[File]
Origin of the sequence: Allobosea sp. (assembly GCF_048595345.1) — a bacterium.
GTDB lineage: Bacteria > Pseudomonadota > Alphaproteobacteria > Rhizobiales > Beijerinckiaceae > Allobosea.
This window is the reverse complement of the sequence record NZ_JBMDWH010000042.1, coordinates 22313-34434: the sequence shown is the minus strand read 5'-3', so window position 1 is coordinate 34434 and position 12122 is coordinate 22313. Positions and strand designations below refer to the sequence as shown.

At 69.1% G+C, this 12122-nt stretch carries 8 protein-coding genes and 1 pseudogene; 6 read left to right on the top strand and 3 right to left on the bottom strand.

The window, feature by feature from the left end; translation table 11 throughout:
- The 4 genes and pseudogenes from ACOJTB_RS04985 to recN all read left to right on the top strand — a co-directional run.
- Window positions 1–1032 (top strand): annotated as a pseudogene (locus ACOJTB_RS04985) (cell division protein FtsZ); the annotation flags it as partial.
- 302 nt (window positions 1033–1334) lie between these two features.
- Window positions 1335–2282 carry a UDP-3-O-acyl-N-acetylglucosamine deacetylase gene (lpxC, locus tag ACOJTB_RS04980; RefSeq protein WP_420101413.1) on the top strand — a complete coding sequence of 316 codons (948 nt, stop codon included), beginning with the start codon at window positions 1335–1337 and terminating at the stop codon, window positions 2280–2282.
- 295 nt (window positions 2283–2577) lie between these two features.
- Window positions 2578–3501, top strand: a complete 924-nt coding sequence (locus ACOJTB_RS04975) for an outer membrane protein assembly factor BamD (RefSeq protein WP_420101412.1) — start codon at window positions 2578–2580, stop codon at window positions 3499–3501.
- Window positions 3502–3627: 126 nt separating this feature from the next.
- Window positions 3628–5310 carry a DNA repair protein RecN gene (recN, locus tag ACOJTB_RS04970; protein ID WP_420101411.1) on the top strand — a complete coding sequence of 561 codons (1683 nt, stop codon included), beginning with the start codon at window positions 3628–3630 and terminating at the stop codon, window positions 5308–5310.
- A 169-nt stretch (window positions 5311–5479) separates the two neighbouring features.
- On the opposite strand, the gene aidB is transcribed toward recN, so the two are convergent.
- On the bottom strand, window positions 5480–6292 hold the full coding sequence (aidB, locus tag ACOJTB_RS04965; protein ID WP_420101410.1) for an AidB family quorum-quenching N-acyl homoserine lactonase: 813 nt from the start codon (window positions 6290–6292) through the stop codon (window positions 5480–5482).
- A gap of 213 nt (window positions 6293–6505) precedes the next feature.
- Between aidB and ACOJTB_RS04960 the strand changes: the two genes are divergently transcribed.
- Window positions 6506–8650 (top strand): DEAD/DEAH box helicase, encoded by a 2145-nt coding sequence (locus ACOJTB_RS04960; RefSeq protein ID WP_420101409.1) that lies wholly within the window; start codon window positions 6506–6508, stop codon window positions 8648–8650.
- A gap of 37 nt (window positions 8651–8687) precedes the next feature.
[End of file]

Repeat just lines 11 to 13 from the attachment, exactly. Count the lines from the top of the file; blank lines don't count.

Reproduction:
- Window positions 2578–3501, top strand: a complete 924-nt coding sequence (locus ACOJTB_RS04975) for an outer membrane protein assembly factor BamD (RefSeq protein WP_420101412.1) — start codon at window positions 2578–2580, stop codon at window positions 3499–3501.
- Window positions 3502–3627: 126 nt separating this feature from the next.
- Window positions 3628–5310 carry a DNA repair protein RecN gene (recN, locus tag ACOJTB_RS04970; protein ID WP_420101411.1) on the top strand — a complete coding sequence of 561 codons (1683 nt, stop codon included), beginning with the start codon at window positions 3628–3630 and terminating at the stop codon, window positions 5308–5310.